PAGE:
San Miguel de Escalada is located 10 km from the Way of St. James pilgrimage route to Santiago de Compostela. The building is an example of Mozarabic art and architecture or Repoblación art and architecture.
An inscription that has disappeared but was published by Father Risco in 1786 gave information about the church's consecration in 951 by Bishop Genadio of Astorga, around the time of the founding of the Kingdom of León. It was constructed on a site dedicated to Saint Michael, probably a Visigothic church.
The monastery church's nave has three aisles separated by columns and large horseshoe arches, with their apses and a crossing, which is not covered by a cimborio or central tower. The choir is separated from the principal nave by three horseshoe arches sometimes called an iconostasis).
Despite the floor plan, the building appears from the exterior as a rectangular block. All arches take down in marble shafts and Corinthian steeples proceeding from other Visigothic or Roman constructions (as it may be appreciated in a cyma carved as from a gravestone, perhaps from the nearby Roman city of Lancia).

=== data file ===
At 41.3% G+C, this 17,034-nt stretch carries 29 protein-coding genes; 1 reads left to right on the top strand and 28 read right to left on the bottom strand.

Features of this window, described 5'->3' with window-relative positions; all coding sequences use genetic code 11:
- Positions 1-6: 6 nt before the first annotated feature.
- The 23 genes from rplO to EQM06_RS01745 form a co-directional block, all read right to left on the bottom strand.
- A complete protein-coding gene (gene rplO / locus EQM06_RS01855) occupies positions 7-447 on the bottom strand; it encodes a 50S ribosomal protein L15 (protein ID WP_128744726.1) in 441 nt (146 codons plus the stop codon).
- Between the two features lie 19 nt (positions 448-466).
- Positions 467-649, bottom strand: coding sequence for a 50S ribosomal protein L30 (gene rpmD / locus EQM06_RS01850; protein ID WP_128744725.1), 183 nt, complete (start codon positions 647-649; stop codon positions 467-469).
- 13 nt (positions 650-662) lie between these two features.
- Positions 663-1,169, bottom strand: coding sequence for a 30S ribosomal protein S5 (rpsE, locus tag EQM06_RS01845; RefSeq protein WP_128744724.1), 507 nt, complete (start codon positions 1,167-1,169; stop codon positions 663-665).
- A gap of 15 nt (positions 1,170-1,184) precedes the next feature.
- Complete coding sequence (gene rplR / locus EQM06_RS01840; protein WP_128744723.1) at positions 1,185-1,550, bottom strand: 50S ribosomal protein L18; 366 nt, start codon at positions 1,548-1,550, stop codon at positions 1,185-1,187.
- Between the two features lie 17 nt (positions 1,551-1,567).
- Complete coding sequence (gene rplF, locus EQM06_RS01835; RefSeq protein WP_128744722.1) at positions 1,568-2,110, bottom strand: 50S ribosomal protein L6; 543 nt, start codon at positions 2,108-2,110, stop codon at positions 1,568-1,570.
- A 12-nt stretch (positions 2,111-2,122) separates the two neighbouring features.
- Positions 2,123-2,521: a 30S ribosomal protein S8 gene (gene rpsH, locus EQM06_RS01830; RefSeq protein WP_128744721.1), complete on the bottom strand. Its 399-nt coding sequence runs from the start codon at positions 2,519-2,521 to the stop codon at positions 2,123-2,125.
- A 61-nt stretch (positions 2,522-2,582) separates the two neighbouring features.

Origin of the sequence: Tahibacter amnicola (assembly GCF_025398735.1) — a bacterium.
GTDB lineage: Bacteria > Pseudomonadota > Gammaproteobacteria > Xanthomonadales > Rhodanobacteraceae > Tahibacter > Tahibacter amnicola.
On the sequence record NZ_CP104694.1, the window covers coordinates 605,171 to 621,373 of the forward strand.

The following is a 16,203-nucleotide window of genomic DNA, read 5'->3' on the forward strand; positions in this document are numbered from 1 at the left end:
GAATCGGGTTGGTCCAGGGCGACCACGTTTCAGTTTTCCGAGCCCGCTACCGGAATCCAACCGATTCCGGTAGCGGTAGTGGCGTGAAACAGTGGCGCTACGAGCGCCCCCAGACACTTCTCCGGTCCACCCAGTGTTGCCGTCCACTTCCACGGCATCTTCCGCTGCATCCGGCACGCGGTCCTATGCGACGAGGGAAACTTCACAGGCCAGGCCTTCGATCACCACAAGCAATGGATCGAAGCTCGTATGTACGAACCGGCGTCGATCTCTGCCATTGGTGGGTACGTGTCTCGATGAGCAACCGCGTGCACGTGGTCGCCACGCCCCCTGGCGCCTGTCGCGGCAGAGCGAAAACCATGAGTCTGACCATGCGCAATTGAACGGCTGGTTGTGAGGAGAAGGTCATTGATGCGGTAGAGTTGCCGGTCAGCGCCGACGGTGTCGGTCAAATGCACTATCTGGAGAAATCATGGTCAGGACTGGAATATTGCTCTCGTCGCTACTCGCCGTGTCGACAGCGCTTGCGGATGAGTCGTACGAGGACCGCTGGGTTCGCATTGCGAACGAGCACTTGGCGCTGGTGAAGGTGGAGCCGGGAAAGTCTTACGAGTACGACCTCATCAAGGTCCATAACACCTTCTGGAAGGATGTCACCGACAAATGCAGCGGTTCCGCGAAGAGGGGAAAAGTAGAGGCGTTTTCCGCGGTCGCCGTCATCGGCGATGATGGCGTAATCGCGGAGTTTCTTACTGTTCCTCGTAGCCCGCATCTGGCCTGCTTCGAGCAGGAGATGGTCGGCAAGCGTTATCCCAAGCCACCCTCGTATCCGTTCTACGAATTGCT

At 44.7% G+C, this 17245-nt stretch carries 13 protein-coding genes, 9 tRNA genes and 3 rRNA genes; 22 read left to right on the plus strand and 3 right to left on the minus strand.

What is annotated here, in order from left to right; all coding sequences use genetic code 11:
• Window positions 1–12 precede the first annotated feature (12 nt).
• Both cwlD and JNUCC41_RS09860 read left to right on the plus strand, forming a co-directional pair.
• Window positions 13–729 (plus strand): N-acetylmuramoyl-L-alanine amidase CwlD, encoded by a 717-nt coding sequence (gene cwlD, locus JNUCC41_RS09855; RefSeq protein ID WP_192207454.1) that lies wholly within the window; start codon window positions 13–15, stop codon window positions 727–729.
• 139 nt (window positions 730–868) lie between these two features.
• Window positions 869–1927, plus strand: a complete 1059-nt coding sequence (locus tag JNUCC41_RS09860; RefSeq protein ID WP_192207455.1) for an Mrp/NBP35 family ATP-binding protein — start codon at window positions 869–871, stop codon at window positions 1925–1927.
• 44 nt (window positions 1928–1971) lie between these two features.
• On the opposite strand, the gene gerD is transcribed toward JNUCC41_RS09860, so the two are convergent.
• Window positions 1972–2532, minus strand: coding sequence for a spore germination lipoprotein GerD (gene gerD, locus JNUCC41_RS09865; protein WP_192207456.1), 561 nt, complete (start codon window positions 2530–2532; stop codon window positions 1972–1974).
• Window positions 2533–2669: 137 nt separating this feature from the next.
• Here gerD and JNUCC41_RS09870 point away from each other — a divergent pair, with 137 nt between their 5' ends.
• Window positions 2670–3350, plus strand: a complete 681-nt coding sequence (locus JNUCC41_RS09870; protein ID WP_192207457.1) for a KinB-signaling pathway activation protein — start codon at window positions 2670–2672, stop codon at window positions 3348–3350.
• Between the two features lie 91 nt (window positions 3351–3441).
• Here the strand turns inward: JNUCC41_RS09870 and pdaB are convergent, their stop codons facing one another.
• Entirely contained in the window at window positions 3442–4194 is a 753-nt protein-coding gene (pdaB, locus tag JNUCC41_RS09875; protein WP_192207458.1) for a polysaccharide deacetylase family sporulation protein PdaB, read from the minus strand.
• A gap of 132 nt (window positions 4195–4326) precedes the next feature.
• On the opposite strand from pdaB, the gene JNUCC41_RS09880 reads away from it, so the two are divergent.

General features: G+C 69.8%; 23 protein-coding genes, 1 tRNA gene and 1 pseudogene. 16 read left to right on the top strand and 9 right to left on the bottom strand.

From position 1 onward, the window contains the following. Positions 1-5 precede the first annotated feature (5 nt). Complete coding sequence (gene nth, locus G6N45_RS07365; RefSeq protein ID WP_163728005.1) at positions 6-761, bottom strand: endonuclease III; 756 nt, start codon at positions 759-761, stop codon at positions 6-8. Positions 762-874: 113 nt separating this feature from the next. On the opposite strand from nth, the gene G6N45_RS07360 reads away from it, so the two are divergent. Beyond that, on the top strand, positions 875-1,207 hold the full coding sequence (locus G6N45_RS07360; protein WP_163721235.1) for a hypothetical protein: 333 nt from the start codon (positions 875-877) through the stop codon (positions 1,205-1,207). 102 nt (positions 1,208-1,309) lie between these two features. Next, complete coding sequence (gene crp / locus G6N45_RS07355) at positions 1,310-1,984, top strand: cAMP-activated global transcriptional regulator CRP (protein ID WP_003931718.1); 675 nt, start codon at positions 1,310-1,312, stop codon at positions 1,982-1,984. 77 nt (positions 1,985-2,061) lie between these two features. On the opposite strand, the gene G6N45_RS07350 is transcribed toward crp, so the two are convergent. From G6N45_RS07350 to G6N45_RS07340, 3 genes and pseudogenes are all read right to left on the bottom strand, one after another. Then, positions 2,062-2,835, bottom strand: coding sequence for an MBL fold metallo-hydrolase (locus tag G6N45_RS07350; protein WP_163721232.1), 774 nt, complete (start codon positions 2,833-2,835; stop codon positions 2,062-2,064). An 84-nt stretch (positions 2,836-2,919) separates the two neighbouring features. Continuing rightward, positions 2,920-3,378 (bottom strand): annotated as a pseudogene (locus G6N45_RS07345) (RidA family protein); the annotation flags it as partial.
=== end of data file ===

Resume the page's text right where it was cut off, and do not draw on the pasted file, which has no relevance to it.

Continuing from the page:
The building has wood panels, which are decorated with paintings from the 15th century.
Architectural highlights include a meridional porch fixed by twelve horseshoe arche), which were built in two different phases: the seven occidental arches, with columns and steeples are in the moorish style, while the Mozarabic work from the 10th century is preserved in the alfiz decorations around the arches.References:
Built around AD 90 to entertain the legionaries stationed at the fort of Caerleon (Isca), the impressive amphitheatre was the Roman equivalent of today’s multiplex cinema. Wooden benches provided seating for up to 6,000 spectators, who would gather to watch bloodthirsty displays featuring gladiatorial combat and exotic wild animals.
Long after the Romans left, the amphitheatre took on a new life in Arthurian legend. Geoffrey of Monmouth, the somewhat imaginative 12th-century scholar, wrote in his History of the Kings of Britain that Arthur was crowned in Caerleon and that the ruined amphitheatre was actually the remains of King Arthur’s Round Table.
Today it is the most complete Roman amphitheatre in Britain.